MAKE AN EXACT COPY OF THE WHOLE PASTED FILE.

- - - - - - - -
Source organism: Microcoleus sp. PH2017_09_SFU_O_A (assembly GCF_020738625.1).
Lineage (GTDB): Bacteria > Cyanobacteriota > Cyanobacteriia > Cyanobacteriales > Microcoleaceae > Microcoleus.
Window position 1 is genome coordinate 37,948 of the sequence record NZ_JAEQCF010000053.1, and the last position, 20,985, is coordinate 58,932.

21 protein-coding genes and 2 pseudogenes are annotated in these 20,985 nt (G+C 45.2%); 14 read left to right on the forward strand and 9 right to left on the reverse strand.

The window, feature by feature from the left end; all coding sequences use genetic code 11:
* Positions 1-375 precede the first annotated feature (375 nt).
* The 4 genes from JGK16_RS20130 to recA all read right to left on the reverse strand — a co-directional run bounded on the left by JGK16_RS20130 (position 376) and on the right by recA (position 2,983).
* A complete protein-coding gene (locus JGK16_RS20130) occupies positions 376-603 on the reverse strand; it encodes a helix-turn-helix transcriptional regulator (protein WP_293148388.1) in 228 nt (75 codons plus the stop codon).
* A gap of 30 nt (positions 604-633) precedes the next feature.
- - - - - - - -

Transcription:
Source organism: Microcoleus sp. PH2017_09_SFU_O_A (assembly GCF_020738625.1).
Lineage (GTDB): Bacteria > Cyanobacteriota > Cyanobacteriia > Cyanobacteriales > Microcoleaceae > Microcoleus.
Window position 1 is genome coordinate 37,948 of the sequence record NZ_JAEQCF010000053.1, and the last position, 20,985, is coordinate 58,932.

21 protein-coding genes and 2 pseudogenes are annotated in these 20,985 nt (G+C 45.2%); 14 read left to right on the forward strand and 9 right to left on the reverse strand.

The window, feature by feature from the left end; all coding sequences use genetic code 11:
* Positions 1-375 precede the first annotated feature (375 nt).
* The 4 genes from JGK16_RS20130 to recA all read right to left on the reverse strand — a co-directional run bounded on the left by JGK16_RS20130 (position 376) and on the right by recA (position 2,983).
* A complete protein-coding gene (locus JGK16_RS20130) occupies positions 376-603 on the reverse strand; it encodes a helix-turn-helix transcriptional regulator (protein WP_293148388.1) in 228 nt (75 codons plus the stop codon).
* A gap of 30 nt (positions 604-633) precedes the next feature.